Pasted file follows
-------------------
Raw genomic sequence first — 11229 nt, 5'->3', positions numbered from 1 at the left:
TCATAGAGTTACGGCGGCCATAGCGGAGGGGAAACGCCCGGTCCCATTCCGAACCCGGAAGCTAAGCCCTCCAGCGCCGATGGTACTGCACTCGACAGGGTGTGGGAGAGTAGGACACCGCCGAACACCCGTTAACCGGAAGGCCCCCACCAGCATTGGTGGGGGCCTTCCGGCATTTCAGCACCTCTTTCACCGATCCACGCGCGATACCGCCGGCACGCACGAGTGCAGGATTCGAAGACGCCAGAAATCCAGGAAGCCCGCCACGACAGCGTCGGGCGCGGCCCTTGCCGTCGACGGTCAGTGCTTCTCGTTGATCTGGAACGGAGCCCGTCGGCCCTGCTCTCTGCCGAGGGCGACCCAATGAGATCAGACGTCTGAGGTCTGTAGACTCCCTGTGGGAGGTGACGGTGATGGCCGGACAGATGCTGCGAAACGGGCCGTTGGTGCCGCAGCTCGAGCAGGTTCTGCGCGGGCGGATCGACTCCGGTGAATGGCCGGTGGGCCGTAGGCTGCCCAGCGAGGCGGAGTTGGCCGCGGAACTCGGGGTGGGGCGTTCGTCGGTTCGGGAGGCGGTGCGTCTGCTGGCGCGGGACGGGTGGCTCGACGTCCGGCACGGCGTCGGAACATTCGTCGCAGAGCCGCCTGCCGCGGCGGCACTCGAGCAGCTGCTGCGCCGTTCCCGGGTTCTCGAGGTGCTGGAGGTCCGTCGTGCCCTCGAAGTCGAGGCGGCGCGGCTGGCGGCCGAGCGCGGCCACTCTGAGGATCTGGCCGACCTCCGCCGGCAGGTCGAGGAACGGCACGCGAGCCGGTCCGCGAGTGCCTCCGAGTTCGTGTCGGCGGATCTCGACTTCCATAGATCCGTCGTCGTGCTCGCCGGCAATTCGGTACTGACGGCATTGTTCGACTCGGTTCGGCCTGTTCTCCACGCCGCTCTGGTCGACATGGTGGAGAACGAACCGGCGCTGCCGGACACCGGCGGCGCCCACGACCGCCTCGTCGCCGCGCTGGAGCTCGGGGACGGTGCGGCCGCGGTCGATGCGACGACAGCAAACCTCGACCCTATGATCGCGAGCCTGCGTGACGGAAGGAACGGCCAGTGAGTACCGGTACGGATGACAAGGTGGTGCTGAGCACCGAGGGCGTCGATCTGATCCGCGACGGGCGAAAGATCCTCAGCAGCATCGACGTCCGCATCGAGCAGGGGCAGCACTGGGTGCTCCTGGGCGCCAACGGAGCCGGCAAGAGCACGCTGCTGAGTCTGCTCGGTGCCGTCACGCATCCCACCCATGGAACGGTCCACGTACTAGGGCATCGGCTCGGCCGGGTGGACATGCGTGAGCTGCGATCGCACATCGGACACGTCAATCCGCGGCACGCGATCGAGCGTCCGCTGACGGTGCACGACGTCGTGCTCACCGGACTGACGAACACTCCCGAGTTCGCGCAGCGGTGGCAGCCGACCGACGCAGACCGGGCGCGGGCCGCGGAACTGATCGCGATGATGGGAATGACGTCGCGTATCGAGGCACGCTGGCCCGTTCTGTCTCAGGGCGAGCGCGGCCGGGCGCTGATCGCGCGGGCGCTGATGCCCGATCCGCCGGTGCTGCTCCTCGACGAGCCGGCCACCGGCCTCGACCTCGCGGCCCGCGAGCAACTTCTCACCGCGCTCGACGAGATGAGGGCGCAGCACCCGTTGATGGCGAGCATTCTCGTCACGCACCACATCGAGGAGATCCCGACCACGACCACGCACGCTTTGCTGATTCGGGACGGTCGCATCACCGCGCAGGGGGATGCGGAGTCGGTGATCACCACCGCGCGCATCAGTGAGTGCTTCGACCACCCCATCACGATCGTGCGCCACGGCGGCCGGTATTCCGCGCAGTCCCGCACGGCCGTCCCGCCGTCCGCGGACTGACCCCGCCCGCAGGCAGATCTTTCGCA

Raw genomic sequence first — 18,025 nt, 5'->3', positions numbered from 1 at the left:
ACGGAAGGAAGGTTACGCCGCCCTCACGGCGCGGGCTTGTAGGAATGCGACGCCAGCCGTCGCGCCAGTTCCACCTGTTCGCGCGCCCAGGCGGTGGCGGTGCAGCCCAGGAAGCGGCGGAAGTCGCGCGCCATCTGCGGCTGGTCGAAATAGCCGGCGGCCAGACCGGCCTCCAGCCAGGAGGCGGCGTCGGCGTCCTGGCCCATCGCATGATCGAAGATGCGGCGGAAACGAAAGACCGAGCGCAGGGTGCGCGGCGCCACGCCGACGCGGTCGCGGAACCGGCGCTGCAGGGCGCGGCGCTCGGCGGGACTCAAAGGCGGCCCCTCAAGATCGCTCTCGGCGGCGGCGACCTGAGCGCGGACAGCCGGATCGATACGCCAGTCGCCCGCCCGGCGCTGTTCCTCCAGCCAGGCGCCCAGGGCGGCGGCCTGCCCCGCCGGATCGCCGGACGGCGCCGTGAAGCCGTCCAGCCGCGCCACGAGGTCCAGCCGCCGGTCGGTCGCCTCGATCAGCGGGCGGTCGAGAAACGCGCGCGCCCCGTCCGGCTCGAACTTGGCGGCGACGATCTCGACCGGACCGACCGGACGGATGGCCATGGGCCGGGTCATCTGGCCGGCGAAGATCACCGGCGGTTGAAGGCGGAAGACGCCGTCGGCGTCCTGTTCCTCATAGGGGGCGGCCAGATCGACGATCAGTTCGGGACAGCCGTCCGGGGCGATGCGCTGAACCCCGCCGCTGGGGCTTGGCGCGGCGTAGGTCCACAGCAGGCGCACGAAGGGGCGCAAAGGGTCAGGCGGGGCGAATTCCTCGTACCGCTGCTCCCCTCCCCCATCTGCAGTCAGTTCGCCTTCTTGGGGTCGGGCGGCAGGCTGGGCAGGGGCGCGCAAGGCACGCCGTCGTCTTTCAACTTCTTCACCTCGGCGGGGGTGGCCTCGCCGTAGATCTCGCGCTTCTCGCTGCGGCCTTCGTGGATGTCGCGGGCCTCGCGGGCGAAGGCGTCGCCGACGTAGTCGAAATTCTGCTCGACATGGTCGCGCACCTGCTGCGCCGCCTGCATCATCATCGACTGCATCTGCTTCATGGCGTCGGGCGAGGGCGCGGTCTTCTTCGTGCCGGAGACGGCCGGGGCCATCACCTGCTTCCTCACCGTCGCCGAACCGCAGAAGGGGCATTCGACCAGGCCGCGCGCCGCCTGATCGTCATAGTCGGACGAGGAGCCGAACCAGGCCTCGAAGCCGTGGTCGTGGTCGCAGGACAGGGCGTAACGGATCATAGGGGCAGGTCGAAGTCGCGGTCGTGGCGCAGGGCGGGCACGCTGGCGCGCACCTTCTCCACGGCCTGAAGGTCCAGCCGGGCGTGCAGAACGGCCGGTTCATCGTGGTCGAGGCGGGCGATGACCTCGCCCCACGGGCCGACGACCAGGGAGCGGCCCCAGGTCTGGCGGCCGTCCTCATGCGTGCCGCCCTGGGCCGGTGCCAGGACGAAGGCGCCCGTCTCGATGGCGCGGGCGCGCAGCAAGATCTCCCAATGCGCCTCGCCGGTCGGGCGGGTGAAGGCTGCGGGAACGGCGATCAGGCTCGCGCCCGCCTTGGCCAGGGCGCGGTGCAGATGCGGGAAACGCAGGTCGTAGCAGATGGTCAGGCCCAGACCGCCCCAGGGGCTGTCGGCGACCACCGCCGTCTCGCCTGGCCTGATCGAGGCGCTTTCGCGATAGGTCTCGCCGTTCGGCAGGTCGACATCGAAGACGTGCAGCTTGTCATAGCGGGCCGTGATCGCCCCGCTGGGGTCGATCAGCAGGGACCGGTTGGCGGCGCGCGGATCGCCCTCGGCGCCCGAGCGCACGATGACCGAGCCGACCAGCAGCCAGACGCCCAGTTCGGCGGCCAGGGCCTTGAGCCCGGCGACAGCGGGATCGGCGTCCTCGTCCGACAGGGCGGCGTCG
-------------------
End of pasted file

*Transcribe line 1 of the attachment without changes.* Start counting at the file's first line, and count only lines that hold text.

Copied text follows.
Raw genomic sequence first — 11229 nt, 5'->3', positions numbered from 1 at the left: